You mentioned that as a theatre company you are aiming to respond to the moment - that is fascinating because it is much slower in academia.
on anxiety during the pandemic
on Özlem's Cypriot heritage and connecting with Turkish speaking migrants
You've connected with Turkish speaking communities - do you find your heritage an advantage or disadvantage? I always find when I make a play, that the least successful plays are the ones where I'm too close to the issues. The converse is that when you're very connected with that community, or that issue, you're able to understand in an in-depth way.
on Half Moon's Crowded: transformation and dramaturgical tensions
The young characters, very conscious of other people's opinions and expectations, had this heavy burden on their shoulders... Once they were in the festival, we saw their transformation... In the crowd, it was a different world - we saw their relief.
on expressing complex causal relationships between patriarchy, depression and suicide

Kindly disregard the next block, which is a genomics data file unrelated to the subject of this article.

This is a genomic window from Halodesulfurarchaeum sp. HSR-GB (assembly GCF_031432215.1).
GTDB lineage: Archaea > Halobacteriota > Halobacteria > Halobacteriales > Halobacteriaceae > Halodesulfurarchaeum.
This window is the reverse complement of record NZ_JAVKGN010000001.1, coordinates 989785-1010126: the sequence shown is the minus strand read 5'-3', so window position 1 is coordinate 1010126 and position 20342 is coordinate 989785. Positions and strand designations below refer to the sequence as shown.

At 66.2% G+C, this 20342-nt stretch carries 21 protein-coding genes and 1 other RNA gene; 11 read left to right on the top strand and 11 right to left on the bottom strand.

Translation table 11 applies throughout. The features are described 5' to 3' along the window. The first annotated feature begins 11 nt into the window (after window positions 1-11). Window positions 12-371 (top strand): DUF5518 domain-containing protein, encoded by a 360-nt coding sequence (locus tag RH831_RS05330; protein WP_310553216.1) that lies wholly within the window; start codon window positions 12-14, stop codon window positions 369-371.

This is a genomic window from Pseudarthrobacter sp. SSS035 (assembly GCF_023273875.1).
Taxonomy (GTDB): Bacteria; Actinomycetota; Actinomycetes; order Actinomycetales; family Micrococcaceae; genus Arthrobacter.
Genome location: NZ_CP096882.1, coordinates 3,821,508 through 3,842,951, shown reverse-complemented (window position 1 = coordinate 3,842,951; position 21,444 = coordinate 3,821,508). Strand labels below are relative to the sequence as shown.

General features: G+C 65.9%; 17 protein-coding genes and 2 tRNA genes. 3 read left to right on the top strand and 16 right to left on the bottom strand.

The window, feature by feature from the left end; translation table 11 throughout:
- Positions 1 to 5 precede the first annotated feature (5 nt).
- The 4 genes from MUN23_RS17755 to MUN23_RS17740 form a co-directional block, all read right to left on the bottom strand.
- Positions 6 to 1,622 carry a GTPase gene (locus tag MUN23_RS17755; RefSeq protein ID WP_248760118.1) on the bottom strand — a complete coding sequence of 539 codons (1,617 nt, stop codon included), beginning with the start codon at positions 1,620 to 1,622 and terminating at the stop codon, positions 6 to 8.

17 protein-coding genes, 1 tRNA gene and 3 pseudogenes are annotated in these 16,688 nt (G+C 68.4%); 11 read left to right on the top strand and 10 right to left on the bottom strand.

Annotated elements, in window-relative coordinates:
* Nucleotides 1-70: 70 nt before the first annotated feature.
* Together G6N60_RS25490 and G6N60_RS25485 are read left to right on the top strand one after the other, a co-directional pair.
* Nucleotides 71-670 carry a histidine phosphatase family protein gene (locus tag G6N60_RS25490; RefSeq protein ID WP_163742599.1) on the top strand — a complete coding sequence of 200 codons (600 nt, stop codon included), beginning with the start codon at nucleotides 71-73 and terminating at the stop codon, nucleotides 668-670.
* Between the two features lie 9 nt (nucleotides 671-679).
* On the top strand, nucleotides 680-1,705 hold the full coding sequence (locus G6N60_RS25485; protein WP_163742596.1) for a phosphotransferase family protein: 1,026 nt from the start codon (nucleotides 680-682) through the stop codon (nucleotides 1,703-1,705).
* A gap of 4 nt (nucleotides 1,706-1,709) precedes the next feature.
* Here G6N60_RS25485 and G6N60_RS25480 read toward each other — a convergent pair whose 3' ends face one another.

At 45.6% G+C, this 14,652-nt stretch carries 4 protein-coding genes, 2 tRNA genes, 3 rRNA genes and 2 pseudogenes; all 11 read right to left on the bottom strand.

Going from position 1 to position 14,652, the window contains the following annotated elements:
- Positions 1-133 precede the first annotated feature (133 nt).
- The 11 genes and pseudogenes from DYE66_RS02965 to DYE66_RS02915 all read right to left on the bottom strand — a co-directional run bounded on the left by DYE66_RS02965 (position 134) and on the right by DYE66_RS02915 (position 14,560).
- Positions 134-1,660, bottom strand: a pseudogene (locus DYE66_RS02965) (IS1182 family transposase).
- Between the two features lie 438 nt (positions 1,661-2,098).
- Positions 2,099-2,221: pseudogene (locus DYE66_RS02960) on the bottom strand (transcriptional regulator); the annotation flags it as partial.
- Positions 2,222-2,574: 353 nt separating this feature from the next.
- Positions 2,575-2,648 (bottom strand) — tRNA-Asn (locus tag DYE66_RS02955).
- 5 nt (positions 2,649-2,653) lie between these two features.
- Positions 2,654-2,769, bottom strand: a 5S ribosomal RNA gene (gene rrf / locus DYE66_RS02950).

Özlem Eylem wrote this response to her conversation with Chris Elwell
Chris and Özlem's conversation was facilitated by young people's theatre company Half Moon. Based in Limehouse, East London, Half Moon gives young people an opportunity to experience the best in young people’s theatre, both as a participant and as an audience member. Their activity includes a season of professional plays for young and family audiences, including teenagers, national touring productions and an extensive creative learning programme, including eight youth theatres. Half Moon’s expertise is in supporting artists and young people at every stage of their creative development, providing a gateway to engagement, offering pathways for progression and experimentation and then disseminating outcomes within the wider cultural sector, through performances, touring productions, open dialogue and continuing professional development.
Together with Queen Mary's Centre for Public Engagement, Arts and Culture commissioned Half Moon to explore those topics and questions most urgent to the communities with whom Half Moon works. The commission represents Queen Mary's core committment to support and celebrate the critical role of arts organisations within our East End communities -- cultural and academic -- and beyond.